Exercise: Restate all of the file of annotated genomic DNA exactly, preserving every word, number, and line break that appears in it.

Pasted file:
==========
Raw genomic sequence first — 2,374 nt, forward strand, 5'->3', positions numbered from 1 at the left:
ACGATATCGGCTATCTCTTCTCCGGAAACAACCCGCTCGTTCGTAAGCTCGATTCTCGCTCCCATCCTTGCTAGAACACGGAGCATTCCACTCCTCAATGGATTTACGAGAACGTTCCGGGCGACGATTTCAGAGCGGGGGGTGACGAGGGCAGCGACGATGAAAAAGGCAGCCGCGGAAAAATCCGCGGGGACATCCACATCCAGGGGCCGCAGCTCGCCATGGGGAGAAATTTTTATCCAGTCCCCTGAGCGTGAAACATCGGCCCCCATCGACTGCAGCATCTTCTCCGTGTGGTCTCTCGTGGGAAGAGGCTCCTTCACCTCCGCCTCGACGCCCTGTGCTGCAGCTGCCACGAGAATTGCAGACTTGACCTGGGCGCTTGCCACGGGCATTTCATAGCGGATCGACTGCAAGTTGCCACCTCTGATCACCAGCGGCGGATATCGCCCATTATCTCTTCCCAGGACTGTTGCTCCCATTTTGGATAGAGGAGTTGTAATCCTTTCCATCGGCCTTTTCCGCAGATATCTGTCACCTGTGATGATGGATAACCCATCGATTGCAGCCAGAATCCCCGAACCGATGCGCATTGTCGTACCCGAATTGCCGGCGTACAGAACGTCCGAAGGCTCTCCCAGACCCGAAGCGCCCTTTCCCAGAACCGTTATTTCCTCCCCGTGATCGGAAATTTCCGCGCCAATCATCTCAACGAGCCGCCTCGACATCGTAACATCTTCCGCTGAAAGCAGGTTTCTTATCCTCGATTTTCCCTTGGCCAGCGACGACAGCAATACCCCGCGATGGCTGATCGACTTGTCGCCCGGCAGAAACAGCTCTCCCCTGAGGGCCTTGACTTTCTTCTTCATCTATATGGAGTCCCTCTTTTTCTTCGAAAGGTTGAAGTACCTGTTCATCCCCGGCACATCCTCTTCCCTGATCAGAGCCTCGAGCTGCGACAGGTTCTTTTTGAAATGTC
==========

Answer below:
Raw genomic sequence first — 2,374 nt, forward strand, 5'->3', positions numbered from 1 at the left:
ACGATATCGGCTATCTCTTCTCCGGAAACAACCCGCTCGTTCGTAAGCTCGATTCTCGCTCCCATCCTTGCTAGAACACGGAGCATTCCACTCCTCAATGGATTTACGAGAACGTTCCGGGCGACGATTTCAGAGCGGGGGGTGACGAGGGCAGCGACGATGAAAAAGGCAGCCGCGGAAAAATCCGCGGGGACATCCACATCCAGGGGCCGCAGCTCGCCATGGGGAGAAATTTTTATCCAGTCCCCTGAGCGTGAAACATCGGCCCCCATCGACTGCAGCATCTTCTCCGTGTGGTCTCTCGTGGGAAGAGGCTCCTTCACCTCCGCCTCGACGCCCTGTGCTGCAGCTGCCACGAGAATTGCAGACTTGACCTGGGCGCTTGCCACGGGCATTTCATAGCGGATCGACTGCAAGTTGCCACCTCTGATCACCAGCGGCGGATATCGCCCATTATCTCTTCCCAGGACTGTTGCTCCCATTTTGGATAGAGGAGTTGTAATCCTTTCCATCGGCCTTTTCCGCAGATATCTGTCACCTGTGATGATGGATAACCCATCGATTGCAGCCAGAATCCCCGAACCGATGCGCATTGTCGTACCCGAATTGCCGGCGTACAGAACGTCCGAAGGCTCTCCCAGACCCGAAGCGCCCTTTCCCAGAACCGTTATTTCCTCCCCGTGATCGGAAATTTCCGCGCCAATCATCTCAACGAGCCGCCTCGACATCGTAACATCTTCCGCTGAAAGCAGGTTTCTTATCCTCGATTTTCCCTTGGCCAGCGACGACAGCAATACCCCGCGATGGCTGATCGACTTGTCGCCCGGCAGAAACAGCTCTCCCCTGAGGGCCTTGACTTTCTTCTTCATCTATATGGAGTCCCTCTTTTTCTTCGAAAGGTTGAAGTACCTGTTCATCCCCGGCACATCCTCTTCCCTGATCAGAGCCTCGAGCTGCGACAGGTTCTTTTTGAAATGTC